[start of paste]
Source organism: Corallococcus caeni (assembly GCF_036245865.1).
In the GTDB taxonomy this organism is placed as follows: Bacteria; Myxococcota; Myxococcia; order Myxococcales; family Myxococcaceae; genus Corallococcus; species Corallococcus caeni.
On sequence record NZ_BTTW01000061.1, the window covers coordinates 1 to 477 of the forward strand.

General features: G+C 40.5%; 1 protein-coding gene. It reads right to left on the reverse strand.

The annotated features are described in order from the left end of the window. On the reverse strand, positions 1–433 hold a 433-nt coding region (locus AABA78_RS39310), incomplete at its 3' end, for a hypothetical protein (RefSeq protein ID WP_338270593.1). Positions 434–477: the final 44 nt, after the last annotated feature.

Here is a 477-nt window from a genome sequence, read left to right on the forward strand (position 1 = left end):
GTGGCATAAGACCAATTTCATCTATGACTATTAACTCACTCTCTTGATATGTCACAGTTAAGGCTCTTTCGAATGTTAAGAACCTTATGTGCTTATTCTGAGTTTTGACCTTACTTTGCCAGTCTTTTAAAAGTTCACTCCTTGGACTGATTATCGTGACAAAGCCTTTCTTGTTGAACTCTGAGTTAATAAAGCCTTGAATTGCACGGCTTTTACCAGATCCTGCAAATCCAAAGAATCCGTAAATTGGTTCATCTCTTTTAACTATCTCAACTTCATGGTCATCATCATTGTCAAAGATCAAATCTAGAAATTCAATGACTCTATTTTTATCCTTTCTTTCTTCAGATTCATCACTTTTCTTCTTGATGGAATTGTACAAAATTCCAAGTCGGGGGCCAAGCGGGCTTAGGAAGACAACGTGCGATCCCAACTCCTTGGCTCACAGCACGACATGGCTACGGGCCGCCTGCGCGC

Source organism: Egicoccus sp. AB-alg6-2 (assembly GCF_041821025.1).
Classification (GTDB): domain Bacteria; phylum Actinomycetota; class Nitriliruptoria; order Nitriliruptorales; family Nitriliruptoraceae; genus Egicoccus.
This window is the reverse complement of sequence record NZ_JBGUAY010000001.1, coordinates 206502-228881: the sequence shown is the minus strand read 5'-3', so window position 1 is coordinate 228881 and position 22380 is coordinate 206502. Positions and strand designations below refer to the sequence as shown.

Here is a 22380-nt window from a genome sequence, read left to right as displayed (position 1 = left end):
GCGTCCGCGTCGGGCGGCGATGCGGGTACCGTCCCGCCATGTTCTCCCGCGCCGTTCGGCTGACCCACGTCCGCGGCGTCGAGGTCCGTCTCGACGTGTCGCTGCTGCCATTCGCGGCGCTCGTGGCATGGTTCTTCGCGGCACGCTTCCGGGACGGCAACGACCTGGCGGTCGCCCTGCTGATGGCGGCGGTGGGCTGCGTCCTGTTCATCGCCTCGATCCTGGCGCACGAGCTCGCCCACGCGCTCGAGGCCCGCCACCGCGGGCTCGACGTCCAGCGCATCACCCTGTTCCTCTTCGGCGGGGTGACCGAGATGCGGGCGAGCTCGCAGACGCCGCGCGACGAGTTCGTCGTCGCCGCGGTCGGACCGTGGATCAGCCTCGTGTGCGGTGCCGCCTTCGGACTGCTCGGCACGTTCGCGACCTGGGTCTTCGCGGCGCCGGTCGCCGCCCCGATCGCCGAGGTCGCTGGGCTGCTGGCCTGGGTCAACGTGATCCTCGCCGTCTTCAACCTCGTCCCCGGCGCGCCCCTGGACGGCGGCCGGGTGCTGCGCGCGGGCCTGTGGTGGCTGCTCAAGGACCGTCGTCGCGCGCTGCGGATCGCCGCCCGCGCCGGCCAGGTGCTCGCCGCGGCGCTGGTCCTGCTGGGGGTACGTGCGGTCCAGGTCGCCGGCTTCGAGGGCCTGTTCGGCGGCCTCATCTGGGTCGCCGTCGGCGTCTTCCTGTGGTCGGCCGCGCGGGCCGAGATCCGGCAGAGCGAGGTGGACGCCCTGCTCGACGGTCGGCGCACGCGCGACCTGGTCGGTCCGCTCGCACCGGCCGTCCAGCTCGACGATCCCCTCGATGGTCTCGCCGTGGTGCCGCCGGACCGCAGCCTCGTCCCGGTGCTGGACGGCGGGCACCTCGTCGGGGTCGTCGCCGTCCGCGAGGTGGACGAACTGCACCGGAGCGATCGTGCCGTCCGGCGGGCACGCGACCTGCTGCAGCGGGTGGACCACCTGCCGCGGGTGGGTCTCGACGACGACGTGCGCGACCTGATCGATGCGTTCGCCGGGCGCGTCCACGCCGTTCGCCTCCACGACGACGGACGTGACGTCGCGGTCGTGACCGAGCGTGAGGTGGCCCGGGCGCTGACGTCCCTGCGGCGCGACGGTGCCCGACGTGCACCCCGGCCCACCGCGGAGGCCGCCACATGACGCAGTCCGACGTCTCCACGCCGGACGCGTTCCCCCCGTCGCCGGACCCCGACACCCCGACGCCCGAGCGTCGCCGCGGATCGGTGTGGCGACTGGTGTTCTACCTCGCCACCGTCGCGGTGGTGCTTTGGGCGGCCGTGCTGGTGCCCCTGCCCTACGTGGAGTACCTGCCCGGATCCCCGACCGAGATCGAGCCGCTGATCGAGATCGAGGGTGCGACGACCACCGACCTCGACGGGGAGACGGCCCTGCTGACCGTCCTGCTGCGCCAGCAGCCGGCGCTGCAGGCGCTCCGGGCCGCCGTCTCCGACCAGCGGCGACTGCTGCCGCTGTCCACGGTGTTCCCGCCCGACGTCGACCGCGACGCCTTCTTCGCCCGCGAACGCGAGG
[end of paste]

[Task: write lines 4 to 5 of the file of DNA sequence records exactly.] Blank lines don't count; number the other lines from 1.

General features: G+C 40.5%; 1 protein-coding gene. It reads right to left on the reverse strand.

The annotated features are described in order from the left end of the window. On the reverse strand, positions 1–433 hold a 433-nt coding region (locus AABA78_RS39310), incomplete at its 3' end, for a hypothetical protein (RefSeq protein ID WP_338270593.1). Positions 434–477: the final 44 nt, after the last annotated feature.